NCAC occupants clamour for renovation of artists’ village
Some occupants of the artists’ village within the National Council for Arts and Culture (NCAC), National Arts Theatre Complex in Iganmu, Lagos State, on Tuesday appealed to the Federal Government to renovate the facilities there.
They told the News Agency of Nigeria (NAN) in separate interviews in Lagos that the renovation would go a long way in restoring the complex’s lost glory.
The occupants explained that the enthusiasm they had in the past about it had died, owing to what they called the deplorable state of the village.
If the government could renovate the village, it would encourage more artists to patronise it and further promote creativity , they said.
Mr Lari Williams, a veteran actor and playwright, said that the village was one of its kinds in West Africa and it was a good thing that it had existed.
Williams commended the initiative while calling for an improvement and expansion of some of the facilities in the village.
The actor said that the facility was sufficient for administration purposes but would need to be expanded for studio, dance chorography among others.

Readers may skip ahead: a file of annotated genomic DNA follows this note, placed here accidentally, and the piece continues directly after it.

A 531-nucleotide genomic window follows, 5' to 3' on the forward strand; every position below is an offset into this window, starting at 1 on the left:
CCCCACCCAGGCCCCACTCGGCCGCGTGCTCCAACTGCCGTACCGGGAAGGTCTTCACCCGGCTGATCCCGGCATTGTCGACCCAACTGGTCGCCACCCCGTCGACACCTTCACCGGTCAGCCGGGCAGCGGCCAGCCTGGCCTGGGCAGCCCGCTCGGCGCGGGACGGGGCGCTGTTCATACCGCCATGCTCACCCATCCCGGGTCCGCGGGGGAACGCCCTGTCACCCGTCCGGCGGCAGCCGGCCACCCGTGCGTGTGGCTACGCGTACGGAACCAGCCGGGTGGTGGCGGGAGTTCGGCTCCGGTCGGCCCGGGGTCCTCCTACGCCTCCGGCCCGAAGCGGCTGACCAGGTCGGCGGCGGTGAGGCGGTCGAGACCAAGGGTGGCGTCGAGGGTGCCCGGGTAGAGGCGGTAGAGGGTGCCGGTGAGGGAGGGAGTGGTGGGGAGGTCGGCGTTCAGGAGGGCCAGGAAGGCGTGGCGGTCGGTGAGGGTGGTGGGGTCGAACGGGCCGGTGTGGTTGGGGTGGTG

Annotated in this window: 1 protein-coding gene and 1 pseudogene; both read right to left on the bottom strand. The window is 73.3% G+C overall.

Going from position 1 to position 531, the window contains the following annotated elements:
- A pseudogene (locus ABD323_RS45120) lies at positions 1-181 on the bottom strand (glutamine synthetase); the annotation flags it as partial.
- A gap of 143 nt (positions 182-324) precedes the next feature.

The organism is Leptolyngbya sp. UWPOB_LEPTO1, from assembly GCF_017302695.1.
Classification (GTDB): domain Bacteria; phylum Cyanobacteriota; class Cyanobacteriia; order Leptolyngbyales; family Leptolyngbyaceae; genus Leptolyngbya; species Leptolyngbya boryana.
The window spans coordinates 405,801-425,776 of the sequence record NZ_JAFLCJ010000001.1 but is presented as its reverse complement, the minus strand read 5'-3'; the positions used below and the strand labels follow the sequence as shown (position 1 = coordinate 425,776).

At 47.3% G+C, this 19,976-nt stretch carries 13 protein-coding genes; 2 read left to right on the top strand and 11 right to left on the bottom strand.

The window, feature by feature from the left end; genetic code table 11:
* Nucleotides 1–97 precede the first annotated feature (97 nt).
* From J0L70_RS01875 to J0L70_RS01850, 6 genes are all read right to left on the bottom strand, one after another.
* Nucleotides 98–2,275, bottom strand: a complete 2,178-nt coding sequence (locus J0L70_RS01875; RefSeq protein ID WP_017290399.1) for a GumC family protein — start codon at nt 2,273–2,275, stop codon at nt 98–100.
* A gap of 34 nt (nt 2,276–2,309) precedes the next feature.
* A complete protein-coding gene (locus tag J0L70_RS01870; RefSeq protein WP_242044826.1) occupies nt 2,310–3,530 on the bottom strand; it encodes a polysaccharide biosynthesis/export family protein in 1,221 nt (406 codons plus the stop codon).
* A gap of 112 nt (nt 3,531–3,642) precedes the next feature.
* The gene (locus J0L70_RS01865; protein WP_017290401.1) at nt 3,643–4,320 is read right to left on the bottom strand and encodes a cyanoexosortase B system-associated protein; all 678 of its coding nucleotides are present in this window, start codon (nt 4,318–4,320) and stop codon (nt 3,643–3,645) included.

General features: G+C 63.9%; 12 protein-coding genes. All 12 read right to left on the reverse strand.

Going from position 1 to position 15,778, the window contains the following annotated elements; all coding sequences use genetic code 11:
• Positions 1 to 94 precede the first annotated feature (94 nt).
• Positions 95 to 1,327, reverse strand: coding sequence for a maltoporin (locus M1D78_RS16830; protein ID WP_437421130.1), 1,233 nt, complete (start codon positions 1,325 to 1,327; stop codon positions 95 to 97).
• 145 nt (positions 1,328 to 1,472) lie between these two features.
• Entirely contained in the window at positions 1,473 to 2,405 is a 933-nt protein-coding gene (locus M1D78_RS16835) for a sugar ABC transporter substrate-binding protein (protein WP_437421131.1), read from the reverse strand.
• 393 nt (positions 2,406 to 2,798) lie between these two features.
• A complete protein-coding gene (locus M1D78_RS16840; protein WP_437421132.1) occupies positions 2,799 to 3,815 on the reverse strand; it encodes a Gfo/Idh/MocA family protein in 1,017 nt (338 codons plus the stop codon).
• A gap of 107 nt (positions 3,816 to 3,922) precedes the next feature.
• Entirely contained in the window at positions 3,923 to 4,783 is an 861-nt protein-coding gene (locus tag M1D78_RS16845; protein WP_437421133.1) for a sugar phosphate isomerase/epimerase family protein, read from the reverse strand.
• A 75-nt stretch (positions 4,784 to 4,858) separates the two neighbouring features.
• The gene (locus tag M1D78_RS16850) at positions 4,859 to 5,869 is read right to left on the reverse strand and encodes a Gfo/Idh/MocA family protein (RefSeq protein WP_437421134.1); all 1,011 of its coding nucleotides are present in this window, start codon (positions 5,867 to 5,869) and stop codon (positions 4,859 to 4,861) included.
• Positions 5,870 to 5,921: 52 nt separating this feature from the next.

Williams urged the government to provide the village with pipe borne water and borehole water so that the occupants could have access to clean and drinkable water.
He said that the village constituted a community of professional creative artists in different ramifications of the arts like sculpture, dance among others.
“It is a centre of creative arts where one can supply performing arts to our cultural life’’, Williams said.
However, Mrs Angela Obe, a caterer, said that there was no toilet in the whole of the village and that the occupants usually urinated in the canal.
“Whenever we feel pressed, we go to the canal to ease ourselves for lack of toilets’’, she said.
NAN, however, observed that some of the buildings in the village were still in good conditions while others need to be renovated.
NAN also reports that the roofs of one of the canteens there needed repairs as two or more of its asbestos had gone bad
An NCAC official who pleaded anonymity said that the government did not have to demolish the already existing facilities to replace them with sky scrapers.
“We are okay with what is on ground now. What we need is an enabling environment for the artists to thrive’’, she said.